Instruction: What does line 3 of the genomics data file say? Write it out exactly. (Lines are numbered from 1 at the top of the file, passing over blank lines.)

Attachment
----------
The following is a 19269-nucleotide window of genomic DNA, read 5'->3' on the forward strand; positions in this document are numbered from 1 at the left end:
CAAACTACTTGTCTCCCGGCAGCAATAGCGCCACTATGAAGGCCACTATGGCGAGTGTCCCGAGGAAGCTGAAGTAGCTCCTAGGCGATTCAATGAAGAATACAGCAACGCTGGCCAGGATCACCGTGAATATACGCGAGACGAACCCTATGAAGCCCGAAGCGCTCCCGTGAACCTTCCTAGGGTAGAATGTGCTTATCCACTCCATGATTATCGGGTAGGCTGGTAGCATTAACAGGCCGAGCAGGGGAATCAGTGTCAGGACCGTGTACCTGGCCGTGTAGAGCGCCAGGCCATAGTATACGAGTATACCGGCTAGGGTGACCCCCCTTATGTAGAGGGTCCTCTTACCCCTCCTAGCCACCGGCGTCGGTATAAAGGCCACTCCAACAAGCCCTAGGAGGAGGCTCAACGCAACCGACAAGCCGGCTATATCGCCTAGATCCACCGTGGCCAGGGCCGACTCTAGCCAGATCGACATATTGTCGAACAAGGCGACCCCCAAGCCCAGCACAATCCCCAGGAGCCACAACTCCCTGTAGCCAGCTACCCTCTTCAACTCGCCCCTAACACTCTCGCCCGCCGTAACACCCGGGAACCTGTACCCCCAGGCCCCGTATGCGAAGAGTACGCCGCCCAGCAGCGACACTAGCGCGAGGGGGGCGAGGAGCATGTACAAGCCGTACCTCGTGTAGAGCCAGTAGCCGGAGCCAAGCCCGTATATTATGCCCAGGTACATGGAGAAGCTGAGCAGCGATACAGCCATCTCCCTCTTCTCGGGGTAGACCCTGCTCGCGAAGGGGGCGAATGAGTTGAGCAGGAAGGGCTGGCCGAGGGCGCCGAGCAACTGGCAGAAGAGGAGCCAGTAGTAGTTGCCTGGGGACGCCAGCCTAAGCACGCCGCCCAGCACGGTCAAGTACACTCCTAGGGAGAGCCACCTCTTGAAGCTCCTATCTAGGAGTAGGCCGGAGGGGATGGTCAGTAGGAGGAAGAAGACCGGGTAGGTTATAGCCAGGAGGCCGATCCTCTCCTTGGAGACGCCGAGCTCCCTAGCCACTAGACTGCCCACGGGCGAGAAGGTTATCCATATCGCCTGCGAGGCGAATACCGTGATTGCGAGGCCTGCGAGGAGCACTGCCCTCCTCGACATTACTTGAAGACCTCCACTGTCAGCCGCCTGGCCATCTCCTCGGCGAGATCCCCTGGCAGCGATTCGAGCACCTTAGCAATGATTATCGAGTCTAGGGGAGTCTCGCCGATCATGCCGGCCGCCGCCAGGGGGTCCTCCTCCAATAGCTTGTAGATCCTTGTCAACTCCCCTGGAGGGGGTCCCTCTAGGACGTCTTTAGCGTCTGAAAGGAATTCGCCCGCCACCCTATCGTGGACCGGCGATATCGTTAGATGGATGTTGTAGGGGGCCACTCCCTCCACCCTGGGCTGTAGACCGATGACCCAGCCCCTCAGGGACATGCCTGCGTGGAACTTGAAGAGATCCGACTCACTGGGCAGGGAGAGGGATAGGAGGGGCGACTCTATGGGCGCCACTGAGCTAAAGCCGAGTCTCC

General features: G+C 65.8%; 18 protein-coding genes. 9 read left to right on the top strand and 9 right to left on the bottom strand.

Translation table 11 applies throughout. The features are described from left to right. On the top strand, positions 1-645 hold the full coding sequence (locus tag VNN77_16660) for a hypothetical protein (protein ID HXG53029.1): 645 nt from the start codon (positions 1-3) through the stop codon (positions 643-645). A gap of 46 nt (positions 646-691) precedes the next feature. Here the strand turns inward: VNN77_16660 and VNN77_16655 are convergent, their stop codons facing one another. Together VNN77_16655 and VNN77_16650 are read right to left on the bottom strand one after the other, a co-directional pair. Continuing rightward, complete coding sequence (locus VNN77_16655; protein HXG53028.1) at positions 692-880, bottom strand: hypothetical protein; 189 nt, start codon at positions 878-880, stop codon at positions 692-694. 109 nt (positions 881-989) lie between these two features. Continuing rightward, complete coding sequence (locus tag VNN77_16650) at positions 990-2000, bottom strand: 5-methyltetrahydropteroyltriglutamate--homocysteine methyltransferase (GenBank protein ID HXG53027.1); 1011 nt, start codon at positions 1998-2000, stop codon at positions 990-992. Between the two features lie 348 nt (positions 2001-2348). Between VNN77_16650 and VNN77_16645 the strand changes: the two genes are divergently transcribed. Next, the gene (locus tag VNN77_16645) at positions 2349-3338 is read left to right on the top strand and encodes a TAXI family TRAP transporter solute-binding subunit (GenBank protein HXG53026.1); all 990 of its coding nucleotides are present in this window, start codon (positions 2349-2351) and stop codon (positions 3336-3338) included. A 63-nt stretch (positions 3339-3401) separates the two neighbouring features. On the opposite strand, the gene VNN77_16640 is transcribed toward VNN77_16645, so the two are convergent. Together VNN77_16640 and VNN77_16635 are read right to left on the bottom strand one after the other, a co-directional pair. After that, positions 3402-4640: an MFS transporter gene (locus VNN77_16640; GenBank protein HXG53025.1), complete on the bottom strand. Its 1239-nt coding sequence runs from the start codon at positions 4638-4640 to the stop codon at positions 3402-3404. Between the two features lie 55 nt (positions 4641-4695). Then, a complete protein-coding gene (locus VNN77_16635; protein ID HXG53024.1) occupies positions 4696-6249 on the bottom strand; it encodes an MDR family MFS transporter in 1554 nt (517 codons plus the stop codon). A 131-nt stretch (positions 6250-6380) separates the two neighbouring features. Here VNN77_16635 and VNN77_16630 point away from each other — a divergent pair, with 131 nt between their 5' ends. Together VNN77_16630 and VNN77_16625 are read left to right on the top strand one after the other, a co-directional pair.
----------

General features: G+C 65.8%; 18 protein-coding genes. 9 read left to right on the top strand and 9 right to left on the bottom strand.